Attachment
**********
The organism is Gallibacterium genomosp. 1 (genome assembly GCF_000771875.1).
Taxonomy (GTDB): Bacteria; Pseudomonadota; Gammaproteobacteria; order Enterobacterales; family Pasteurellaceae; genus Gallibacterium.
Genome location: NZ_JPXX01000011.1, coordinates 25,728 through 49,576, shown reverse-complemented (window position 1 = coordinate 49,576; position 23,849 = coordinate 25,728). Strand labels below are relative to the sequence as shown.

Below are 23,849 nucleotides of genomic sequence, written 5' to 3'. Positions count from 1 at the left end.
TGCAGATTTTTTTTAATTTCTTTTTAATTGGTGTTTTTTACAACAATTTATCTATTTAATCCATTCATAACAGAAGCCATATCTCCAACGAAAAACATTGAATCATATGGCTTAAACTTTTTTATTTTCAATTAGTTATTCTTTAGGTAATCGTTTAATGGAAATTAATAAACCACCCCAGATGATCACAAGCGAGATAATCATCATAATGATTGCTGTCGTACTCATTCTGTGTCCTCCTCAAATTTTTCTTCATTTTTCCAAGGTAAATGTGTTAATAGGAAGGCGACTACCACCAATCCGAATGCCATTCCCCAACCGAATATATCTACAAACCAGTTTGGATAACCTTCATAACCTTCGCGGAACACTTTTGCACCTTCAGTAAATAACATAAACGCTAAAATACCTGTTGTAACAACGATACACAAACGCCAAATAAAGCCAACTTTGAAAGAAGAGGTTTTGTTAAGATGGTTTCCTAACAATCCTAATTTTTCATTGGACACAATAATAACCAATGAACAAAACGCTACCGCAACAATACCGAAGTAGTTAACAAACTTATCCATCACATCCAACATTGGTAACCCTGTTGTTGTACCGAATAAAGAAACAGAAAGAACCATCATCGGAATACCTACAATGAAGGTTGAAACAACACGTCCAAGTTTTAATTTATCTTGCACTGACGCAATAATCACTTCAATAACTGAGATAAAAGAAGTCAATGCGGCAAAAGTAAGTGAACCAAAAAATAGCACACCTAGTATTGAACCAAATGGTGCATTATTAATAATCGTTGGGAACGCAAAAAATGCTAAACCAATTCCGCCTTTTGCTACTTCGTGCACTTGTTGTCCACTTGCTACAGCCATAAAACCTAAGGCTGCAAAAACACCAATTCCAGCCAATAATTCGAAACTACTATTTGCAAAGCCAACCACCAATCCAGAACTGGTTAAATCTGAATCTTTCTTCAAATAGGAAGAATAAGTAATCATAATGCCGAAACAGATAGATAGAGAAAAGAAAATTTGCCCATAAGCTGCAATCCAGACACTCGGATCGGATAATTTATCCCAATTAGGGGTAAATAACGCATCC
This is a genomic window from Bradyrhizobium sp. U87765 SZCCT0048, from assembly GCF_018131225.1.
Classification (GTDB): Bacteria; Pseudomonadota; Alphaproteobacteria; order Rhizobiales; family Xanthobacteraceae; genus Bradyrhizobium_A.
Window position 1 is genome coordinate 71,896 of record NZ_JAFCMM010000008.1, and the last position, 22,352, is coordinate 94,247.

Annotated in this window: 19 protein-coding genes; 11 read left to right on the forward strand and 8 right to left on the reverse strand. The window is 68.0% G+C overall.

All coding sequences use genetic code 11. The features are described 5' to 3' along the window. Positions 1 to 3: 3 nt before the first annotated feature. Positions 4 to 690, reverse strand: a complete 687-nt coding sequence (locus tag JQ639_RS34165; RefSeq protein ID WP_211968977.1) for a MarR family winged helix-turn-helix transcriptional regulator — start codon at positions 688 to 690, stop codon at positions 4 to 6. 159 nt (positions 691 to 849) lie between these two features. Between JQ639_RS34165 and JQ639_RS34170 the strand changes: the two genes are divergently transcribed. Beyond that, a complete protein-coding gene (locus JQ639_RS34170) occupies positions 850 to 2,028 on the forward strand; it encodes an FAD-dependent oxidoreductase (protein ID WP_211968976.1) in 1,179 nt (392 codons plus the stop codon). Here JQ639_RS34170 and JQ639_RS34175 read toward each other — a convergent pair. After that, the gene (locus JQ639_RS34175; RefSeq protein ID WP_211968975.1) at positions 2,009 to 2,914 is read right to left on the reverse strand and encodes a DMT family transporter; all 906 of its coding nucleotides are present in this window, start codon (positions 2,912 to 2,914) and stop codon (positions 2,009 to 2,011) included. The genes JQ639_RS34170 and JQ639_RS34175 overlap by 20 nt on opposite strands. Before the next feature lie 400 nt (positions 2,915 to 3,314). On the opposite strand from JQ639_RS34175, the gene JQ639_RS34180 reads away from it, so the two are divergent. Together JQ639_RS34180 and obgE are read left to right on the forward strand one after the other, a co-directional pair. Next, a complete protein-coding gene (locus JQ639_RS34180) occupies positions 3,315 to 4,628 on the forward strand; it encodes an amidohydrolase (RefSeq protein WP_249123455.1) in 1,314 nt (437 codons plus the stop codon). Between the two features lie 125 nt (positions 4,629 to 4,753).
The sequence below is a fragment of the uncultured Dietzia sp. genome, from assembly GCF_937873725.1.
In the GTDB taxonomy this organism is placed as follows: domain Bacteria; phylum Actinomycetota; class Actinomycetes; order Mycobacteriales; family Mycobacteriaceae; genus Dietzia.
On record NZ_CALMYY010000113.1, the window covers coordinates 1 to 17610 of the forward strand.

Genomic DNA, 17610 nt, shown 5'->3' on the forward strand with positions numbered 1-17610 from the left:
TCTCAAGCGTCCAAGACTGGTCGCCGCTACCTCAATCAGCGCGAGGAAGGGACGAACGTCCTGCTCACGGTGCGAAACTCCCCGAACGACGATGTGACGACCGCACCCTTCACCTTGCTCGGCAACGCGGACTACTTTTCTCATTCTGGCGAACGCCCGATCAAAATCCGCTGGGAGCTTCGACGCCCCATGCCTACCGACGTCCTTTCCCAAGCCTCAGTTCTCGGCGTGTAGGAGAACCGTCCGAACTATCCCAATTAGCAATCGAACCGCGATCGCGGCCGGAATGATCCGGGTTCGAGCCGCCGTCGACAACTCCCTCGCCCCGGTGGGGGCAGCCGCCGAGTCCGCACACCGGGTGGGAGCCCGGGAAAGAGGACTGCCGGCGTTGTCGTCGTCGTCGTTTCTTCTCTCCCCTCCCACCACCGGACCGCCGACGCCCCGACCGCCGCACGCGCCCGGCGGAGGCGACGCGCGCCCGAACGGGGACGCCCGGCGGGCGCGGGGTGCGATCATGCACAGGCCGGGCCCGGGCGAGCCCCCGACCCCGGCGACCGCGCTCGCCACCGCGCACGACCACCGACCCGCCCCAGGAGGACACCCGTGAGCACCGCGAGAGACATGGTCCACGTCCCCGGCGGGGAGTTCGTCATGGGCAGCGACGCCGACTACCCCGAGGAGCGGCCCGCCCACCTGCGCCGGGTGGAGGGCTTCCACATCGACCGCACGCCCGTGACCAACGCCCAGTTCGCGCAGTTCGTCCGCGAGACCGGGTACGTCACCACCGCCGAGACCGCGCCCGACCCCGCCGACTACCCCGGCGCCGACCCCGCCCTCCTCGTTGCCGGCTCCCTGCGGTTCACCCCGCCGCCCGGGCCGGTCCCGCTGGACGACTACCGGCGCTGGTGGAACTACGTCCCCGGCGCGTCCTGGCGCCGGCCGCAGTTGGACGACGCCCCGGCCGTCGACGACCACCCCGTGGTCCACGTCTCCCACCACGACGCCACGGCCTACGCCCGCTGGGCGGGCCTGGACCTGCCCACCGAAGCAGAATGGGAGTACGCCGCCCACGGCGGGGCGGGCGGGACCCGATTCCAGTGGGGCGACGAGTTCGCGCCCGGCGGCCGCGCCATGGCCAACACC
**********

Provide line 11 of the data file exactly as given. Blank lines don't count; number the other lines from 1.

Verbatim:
The sequence below is a fragment of the uncultured Dietzia sp. genome, from assembly GCF_937873725.1.